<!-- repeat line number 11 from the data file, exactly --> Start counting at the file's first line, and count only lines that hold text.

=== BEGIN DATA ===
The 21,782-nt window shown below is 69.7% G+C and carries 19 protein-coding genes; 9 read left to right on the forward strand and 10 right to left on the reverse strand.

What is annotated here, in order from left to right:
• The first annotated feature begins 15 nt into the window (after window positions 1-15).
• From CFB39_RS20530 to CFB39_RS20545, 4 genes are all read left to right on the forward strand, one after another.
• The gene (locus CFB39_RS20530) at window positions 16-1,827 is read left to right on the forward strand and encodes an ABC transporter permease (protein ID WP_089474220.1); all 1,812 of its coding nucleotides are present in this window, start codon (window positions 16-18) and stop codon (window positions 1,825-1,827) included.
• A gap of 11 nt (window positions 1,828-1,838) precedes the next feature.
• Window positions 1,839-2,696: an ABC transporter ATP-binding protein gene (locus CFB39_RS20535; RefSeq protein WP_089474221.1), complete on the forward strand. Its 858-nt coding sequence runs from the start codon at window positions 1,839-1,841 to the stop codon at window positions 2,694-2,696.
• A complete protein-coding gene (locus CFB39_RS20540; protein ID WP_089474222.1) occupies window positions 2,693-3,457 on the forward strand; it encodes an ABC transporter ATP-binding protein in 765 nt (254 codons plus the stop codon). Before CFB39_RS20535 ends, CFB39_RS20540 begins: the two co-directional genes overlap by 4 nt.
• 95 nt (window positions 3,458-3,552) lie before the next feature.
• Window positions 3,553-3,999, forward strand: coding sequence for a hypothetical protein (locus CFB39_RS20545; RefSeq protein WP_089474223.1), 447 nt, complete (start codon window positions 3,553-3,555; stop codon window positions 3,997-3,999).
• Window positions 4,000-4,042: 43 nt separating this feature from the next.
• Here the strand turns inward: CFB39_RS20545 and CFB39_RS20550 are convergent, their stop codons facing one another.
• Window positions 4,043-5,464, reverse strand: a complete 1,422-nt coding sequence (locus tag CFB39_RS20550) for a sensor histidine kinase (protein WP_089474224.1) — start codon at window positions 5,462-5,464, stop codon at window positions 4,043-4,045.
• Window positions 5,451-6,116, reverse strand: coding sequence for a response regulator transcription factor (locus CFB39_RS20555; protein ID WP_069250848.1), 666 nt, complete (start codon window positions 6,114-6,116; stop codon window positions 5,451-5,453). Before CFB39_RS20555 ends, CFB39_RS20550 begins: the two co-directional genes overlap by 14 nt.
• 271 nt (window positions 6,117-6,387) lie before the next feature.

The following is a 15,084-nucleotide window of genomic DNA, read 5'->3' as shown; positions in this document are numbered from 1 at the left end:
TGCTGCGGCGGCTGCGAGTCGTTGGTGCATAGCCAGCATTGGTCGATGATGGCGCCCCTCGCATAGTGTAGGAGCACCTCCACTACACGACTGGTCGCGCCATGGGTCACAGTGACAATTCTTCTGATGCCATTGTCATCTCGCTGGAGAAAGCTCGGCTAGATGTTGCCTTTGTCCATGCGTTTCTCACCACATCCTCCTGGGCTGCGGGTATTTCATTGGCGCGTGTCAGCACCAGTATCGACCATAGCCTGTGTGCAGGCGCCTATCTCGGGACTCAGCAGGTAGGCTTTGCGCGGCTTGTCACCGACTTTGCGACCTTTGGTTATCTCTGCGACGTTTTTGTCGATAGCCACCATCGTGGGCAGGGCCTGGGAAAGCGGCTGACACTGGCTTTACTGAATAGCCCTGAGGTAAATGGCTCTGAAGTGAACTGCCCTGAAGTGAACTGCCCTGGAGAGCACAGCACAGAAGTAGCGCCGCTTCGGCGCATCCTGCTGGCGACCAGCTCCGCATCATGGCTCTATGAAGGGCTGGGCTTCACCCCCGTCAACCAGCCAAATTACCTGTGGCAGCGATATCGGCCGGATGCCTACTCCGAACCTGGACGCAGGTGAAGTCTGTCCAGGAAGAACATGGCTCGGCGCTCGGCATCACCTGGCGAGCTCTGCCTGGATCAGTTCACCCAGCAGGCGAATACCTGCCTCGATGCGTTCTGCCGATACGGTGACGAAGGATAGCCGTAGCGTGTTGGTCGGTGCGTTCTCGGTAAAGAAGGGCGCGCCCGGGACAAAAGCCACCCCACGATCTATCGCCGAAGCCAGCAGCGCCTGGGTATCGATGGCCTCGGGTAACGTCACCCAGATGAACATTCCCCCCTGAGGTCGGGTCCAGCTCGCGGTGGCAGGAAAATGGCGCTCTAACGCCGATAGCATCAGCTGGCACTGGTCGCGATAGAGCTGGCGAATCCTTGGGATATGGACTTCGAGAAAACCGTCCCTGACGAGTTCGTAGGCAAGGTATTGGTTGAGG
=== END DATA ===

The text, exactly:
• Window positions 4,000-4,042: 43 nt separating this feature from the next.